Cameras And Adventures | A Fantastic Life

Canon 5D Mark II camera and Canon 24-105mm f4 L series IS lensThree of the hardest and most beautiful days of my life were spent walking the paths of Huangshan (i.e., Yellow Mountain) in China during the middle of winter.

Over the years I’ve had the good fortune to travel widely and experience a variety of exciting adventures on five continents. Since my early days working in a camera store, running a wedding/portrait studio and working as a newspaper photographer I've enjoyed owning a range of cameras.

My first overseas travels were undertaken with Canon F-1 cameras that I was loaned by Canon in Australia. Subsequent expeditions were undertaken with a range of Hasselblad and Leica film based cameras.

Over more recent times I've travelled and photographed extensively with Canon 5D and Canon 5D Mark II, Nikon D800e, Leica M9 and Sony A7Rii digital cameras.

I believe I'm correct to say that, since the beginning of my career in photography, the cameras that I've owned include the following:

  • Nikon Nikkormat FT-3
  • Pentax K1000
  • Kodak Handle (instant picture) camera
  • Canon AT-1
  • Nikon FE-2
  • Mamiya RB67
  • Polaroid 600SE
  • Rollei SL66
  • Hasselblad 500CM, 503CW, 903SWC, X-PAN and X-PAN II
  • Leica M6, M7, M8
  • Leica R6.2 and R8
  • Canon 5D and Canon 5D Mark II
  • Panasonic Lumix (I'm unsure of the model)
  • Leica M9
  • Nikon D800e
  • Sony A7Rii

A medium format image, from the early 90's, made on a Hasselblad 500CW camera with a Hasselblad 150 mm Sonnar f4 lens. A beautiful Buddhist monastery (i.e., gompa) in a spectacular landscape on the shores of Pangong Tso in Ladakh, India.


I’ve also owned a 4”X5” large format (folding) field camera, though the brand name escapes me. It was a beautiful thing, all wood and brass with the removable lens being attached to the camera via an accordion-like bellows.

But, while beautiful, that camera was frustrating to use and leaked light like the proverbial sieve. What’s more the lens I’d bought, second hand, to go with it broke down at critical stages, including while on a trip to Ladakh (Land of the Passes) in far northern India.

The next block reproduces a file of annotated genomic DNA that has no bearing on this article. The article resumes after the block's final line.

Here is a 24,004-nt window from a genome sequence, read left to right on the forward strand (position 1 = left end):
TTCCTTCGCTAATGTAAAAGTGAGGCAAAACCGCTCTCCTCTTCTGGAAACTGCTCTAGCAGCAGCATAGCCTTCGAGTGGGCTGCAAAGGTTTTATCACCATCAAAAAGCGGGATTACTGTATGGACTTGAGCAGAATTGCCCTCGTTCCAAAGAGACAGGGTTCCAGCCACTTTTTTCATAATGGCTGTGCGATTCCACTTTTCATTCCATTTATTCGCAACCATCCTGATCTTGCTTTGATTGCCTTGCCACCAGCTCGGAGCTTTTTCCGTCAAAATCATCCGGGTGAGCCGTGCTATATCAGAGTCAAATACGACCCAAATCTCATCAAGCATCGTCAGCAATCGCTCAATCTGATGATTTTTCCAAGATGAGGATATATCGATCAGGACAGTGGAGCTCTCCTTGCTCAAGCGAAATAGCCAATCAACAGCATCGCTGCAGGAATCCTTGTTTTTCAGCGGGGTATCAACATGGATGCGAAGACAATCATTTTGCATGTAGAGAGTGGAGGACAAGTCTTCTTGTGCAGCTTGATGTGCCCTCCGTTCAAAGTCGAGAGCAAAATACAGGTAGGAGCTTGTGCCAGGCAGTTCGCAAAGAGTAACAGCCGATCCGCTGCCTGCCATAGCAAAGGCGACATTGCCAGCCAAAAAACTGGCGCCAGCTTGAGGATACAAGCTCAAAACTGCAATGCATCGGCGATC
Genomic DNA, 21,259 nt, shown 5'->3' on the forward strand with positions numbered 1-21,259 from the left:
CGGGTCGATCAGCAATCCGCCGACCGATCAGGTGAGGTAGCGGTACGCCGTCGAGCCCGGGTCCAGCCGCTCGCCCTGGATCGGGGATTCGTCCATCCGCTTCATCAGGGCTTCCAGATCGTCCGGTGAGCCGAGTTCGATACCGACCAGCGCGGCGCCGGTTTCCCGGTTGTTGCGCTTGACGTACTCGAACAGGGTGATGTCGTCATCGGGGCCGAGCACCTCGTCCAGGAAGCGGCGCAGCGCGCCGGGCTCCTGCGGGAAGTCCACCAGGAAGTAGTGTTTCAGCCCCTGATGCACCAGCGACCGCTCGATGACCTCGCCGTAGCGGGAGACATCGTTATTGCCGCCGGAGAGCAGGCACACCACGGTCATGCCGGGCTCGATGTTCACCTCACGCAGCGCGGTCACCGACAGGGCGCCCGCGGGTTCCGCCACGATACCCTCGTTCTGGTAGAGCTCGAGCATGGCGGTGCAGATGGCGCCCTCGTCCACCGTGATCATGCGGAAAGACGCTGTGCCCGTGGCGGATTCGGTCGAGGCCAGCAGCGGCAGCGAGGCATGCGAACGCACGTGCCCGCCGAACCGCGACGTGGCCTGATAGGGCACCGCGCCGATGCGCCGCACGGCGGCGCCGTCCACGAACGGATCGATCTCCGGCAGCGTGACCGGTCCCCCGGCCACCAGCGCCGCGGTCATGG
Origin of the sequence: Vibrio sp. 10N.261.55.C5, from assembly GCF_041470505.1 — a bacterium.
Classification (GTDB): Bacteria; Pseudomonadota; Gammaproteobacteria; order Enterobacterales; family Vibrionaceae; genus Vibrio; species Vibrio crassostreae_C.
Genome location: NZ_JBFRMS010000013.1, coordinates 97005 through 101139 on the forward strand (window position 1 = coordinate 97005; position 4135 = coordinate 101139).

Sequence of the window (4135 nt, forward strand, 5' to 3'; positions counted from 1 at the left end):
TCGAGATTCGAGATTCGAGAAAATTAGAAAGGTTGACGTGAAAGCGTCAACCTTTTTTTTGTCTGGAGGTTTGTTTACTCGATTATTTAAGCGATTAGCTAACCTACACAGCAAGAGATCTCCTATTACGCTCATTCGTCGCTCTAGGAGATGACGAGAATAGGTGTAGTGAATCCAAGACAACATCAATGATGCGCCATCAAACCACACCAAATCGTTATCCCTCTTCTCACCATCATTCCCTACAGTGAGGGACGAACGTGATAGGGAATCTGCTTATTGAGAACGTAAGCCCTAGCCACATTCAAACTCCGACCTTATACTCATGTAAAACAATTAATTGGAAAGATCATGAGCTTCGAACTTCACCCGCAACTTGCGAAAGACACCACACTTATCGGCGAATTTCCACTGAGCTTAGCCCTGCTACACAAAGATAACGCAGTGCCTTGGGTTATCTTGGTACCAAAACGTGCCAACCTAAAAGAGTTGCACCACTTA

A medium format image made with a Hasselblad 500CW camera and a Hasselblad 150 mm Sonnar f4 lensFisherman on Taungthaman Lake near the town of Amarapura in Myanmar (i.e., Burma).


What's Most Important When You Buy A new Camera

So, nostalgia aside, reliability, stability and easy of use should be essential considerations when buying camera equipment. This is a lesson I learned, the hard way, on several occasions during my formative years as a travel and documentary photographer.

While technological features are a key consideration when buying a new camera it also needs to be comfortable to hold and carry, relatively easy to use and built to withstand the rigors associated with travel and photographing under a wide variety of environmental conditions.   

My Journey From Film To Digital Cameras

My first two DSLR cameras were Canon (5D and 5D Mark II) largely because, at that time, Canon were the only manufacturer to make full frame DSLR cameras. In fact I entered the DSLR market later than most photographers because I wanted a full frame camera at a particular price.

I finally made the move to digital in September 2005, when I purchases an original Canon 5D camera and a bunch of lenses. Why Canon? Nikon had no full frame DSLR cameras and Sony didn’t exist on the DSLR market back in those days.

Unfortunately, when I made the move to digital the re-sale value on film cameras and lenses was very low. I lost a lot of money selling 3 Hasselblad bodies and 6 lenses as well as 2 Leica bodies and 4 lenses second hand.

I made this image with a Leica M9 camera and Leica 24 mm Summilux-M f/1.4 lens. People enjoying a drink amidst a vividly lit street scene in the old town of Salzburg on a wet summer's evening.

While relatively new, and in excellent condition, the majority of the marketplace had well and truly turned to digital. What’s more I had to find extra money for a new Canon kit. And that’s in addition to probably $40,000 spent on computers and associated peripherals over the years. Moving to digital, at least in those earlier years, was very expensive indeed.